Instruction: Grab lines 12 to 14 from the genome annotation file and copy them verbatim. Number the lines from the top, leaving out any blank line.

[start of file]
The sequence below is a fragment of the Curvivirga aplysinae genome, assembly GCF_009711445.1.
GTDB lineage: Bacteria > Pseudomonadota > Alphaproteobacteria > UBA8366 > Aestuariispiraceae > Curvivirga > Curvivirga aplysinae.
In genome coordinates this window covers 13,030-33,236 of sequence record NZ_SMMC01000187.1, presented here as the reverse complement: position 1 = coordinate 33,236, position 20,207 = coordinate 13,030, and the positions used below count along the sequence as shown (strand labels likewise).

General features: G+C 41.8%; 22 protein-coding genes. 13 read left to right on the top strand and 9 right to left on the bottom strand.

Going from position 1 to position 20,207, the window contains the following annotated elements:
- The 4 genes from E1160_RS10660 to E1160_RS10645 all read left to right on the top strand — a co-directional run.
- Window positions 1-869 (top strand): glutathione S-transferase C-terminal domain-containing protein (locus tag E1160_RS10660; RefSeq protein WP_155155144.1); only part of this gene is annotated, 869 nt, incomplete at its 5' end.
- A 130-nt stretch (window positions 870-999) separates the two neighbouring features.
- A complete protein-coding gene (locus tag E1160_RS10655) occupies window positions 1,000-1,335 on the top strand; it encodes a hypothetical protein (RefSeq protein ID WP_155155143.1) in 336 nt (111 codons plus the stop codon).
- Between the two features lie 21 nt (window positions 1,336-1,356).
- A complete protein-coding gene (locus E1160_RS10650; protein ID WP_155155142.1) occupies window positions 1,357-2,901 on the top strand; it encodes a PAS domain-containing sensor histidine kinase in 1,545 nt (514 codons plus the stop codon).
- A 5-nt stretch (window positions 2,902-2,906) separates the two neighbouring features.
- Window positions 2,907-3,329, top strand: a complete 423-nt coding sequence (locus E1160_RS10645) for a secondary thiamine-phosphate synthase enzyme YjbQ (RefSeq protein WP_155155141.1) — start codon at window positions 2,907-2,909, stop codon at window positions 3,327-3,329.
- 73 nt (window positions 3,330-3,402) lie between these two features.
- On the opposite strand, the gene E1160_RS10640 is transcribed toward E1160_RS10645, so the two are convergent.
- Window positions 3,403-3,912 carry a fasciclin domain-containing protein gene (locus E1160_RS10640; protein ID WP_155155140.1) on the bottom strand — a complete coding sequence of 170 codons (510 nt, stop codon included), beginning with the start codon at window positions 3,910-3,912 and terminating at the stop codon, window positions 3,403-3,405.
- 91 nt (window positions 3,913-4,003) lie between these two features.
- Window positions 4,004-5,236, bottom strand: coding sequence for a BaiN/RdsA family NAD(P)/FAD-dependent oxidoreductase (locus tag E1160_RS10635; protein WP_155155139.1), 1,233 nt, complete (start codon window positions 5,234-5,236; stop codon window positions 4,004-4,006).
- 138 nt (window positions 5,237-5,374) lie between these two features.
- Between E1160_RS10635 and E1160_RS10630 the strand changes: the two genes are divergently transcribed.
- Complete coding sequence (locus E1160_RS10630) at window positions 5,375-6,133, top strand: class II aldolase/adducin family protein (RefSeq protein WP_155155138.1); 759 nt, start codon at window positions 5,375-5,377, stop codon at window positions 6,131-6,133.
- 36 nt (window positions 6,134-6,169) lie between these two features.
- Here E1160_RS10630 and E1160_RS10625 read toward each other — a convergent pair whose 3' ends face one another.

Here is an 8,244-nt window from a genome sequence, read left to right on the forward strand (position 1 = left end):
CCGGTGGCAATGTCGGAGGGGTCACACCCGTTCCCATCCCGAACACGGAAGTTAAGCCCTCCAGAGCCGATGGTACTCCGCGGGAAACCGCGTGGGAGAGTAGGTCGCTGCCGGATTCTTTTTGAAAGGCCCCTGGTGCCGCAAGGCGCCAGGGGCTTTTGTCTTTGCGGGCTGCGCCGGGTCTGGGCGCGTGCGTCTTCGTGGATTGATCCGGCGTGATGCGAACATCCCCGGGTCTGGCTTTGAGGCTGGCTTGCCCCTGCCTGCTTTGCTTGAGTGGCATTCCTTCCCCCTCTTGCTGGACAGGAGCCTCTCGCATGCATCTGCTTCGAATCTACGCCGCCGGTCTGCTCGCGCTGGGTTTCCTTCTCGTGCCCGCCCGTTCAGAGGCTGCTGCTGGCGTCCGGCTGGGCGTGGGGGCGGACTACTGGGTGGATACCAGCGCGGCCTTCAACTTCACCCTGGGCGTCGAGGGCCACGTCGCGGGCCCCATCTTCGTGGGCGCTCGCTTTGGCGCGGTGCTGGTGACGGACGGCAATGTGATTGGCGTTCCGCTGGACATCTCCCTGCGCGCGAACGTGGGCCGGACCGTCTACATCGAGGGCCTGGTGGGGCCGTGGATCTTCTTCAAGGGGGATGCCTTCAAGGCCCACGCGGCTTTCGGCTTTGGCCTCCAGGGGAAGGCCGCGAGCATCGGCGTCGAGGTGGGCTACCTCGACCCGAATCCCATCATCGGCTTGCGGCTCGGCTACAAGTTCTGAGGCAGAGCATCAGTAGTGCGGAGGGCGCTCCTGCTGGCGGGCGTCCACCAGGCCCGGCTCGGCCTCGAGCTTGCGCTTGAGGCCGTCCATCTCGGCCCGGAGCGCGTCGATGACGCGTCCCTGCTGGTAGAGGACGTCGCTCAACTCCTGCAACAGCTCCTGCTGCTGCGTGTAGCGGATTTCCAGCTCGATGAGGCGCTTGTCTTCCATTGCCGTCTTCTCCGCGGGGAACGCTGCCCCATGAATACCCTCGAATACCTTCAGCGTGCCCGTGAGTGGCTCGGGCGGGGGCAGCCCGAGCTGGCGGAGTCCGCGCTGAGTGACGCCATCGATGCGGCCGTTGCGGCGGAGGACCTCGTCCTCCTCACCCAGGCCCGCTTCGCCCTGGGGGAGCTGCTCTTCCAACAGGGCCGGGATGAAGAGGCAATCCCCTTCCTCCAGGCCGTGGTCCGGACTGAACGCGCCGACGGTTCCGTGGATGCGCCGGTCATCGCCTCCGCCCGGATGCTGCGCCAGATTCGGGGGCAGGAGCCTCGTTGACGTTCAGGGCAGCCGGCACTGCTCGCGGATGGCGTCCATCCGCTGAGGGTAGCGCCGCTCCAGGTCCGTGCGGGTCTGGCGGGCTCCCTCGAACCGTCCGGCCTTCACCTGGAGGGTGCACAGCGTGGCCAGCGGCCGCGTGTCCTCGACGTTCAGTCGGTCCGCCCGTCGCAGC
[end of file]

- A 5-nt stretch (window positions 2,902-2,906) separates the two neighbouring features.
- Window positions 2,907-3,329, top strand: a complete 423-nt coding sequence (locus E1160_RS10645) for a secondary thiamine-phosphate synthase enzyme YjbQ (RefSeq protein WP_155155141.1) — start codon at window positions 2,907-2,909, stop codon at window positions 3,327-3,329.
- 73 nt (window positions 3,330-3,402) lie between these two features.